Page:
Thanks for dropping by and commenting! 🙂

  11. Here is the English version of a brief article I recently uploaded to my blog, “Interlingua multilingue”:

    There is no solution to climate change, warns a British academic.

    “It’s too late to save the planet.” This is the conclusion of Professor James Lovelock, the ninety-year-old British scientist who developed the Gaia Hypothesis, a theory which suggests that the biosphere of the earth is a complicated system whose components interact to maintain a balance, which, for thousands of years has helped the human species but is now turning against us.

    “We are not morally guilty of causing these changes because we had no deliberate plans to warm the world,” said Lovelock. “But as a result of building our civilizations, we have started changes that threaten our existence in the near future.”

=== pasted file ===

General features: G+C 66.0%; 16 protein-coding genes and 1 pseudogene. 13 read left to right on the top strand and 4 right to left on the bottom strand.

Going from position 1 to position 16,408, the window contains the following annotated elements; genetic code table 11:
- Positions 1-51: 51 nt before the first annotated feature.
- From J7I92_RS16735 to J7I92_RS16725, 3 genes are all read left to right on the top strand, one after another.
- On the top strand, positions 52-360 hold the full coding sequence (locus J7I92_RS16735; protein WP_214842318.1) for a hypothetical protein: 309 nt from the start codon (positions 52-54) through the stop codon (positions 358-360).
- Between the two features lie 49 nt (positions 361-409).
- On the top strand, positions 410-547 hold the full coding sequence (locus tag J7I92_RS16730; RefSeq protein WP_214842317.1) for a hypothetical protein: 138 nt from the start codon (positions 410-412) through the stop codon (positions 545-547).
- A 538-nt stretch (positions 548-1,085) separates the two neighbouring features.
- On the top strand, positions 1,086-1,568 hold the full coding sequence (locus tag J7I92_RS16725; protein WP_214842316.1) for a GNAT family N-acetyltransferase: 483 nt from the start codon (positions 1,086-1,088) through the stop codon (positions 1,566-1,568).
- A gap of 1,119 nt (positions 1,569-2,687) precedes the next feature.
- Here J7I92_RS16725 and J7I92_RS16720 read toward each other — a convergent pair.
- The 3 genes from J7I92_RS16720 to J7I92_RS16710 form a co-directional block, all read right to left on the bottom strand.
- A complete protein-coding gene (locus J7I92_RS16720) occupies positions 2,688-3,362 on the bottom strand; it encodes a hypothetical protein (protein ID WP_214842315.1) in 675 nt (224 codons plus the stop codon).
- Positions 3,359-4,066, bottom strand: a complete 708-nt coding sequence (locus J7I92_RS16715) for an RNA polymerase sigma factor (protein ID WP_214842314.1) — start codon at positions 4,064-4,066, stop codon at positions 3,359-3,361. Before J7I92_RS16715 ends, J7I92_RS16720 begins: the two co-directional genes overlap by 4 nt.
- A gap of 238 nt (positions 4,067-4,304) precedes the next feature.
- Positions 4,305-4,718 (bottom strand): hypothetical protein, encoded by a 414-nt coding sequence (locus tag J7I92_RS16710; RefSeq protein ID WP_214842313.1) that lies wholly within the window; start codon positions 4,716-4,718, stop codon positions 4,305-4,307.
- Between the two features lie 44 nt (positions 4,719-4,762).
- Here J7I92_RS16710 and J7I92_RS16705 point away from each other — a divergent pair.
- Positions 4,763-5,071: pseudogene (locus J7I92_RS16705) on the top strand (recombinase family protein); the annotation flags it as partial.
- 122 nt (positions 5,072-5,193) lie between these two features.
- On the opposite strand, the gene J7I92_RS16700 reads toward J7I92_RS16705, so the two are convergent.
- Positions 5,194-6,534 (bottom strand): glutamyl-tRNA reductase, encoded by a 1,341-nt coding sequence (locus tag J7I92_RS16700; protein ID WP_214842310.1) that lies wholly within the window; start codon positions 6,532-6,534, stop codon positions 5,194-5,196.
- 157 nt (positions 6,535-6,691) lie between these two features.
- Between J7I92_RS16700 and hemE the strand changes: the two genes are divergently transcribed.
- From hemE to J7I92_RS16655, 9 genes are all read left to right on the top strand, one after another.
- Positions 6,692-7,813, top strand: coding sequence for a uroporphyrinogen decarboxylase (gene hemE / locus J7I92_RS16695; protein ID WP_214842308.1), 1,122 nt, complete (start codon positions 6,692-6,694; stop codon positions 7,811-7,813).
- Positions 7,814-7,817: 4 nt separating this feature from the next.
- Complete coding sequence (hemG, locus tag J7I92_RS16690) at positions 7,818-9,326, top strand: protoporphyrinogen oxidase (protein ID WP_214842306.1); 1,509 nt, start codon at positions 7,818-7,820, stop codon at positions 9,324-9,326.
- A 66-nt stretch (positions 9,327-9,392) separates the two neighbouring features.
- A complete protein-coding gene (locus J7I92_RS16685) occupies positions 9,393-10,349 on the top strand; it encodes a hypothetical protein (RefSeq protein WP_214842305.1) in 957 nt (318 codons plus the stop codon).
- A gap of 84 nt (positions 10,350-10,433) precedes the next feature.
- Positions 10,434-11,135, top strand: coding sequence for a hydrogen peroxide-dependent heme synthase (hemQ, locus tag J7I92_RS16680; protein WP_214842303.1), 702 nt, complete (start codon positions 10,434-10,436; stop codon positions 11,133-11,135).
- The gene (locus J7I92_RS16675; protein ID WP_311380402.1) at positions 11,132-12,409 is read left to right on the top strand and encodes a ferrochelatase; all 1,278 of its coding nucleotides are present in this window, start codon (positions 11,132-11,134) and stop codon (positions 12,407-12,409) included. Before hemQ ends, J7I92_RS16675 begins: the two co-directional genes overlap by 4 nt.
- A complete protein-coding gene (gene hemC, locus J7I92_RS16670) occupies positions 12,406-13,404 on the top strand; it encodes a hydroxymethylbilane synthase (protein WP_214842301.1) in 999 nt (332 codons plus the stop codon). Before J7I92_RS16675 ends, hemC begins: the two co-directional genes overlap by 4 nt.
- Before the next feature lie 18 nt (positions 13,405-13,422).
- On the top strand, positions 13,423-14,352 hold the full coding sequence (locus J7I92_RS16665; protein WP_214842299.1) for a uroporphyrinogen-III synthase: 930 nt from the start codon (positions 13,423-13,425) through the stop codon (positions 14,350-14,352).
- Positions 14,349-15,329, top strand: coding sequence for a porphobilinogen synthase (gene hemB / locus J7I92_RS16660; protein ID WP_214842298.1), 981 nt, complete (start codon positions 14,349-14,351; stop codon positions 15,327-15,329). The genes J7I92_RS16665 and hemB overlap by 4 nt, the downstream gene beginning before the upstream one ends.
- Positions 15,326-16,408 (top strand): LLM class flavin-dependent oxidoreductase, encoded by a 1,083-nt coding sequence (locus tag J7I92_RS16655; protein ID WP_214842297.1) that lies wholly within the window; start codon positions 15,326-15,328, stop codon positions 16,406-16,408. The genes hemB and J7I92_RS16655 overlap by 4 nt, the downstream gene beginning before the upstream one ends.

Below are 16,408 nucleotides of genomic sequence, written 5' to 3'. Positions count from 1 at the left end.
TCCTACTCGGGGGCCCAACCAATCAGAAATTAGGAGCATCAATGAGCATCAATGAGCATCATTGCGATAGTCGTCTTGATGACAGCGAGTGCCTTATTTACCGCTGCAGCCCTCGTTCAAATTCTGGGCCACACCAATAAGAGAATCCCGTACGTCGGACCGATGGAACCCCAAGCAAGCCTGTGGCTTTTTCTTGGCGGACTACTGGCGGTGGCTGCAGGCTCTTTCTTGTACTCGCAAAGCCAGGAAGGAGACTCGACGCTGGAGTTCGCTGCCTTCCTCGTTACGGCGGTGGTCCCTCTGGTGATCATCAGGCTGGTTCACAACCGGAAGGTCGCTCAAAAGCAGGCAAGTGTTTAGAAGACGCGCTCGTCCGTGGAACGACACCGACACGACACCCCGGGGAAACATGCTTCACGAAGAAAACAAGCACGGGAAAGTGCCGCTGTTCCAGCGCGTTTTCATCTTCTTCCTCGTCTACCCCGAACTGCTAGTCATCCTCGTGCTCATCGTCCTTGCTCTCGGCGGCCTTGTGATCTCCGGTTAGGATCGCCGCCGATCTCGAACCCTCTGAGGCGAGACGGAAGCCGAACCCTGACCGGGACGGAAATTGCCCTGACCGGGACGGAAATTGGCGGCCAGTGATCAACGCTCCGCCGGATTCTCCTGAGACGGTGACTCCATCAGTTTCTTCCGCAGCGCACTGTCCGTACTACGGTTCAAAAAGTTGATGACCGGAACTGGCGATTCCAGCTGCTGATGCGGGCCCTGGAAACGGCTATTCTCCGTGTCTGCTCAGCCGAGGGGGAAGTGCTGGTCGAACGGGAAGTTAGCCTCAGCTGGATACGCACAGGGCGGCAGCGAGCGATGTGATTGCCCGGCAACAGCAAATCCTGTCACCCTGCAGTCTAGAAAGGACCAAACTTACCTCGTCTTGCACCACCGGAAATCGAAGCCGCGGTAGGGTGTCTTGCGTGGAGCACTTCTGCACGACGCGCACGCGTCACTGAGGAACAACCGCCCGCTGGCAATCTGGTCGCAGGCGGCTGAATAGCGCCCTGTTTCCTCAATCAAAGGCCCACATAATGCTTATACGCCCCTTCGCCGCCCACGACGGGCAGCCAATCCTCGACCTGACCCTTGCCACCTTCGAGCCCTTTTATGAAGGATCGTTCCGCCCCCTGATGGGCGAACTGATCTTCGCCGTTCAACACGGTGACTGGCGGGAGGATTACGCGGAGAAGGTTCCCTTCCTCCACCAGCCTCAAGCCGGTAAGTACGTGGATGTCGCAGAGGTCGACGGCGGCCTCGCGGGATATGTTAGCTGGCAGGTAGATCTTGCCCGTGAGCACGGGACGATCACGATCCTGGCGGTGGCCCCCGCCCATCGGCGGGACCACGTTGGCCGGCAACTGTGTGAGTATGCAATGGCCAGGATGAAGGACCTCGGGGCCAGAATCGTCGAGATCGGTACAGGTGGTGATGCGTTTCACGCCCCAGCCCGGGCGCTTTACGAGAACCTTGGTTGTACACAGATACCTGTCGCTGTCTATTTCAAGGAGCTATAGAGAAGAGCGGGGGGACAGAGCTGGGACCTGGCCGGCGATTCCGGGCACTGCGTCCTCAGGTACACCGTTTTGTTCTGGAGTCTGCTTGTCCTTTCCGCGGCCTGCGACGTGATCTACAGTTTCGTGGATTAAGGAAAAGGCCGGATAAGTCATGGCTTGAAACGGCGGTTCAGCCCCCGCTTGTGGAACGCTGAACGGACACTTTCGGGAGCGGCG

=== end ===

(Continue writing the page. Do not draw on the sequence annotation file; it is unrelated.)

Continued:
As for the geoengineering solutions that many propose to curb global warming, Lovelock remains skeptical. Attempts to save the planet, according to Lovelock, simply make no sense because we are not smart enough to find remedies for this situation. The best we can do is enjoy life while we can. Life on earth will adapt to the changing conditions in the biosphere, but in time we will probably no longer be a part of it.

    • Thanks for this interesting summary Harleigh. While I’m not a huge fan of the Gaia hypothesis (namely, the aspects of it that try to assign Gaia with some sort of personality or will), I do think it has a lot of merit as far as recognizing the earth as being made up of a series of highly complex systems which interrelate to one another in an effort to maintain certain balances and parameters. I am a big believer in the resilience of the global systems and certainly believe that if humans were to annihilate themselves, that the earth would redress any imbalances over time and flourish once again. However I’m also something of a realistic optimist and am a big believer in the human capacity for ingenuity and survival in the face of harshness, and would disagree with Lovelock’s assertion that we as a species are doomed to be wiped out by the planet.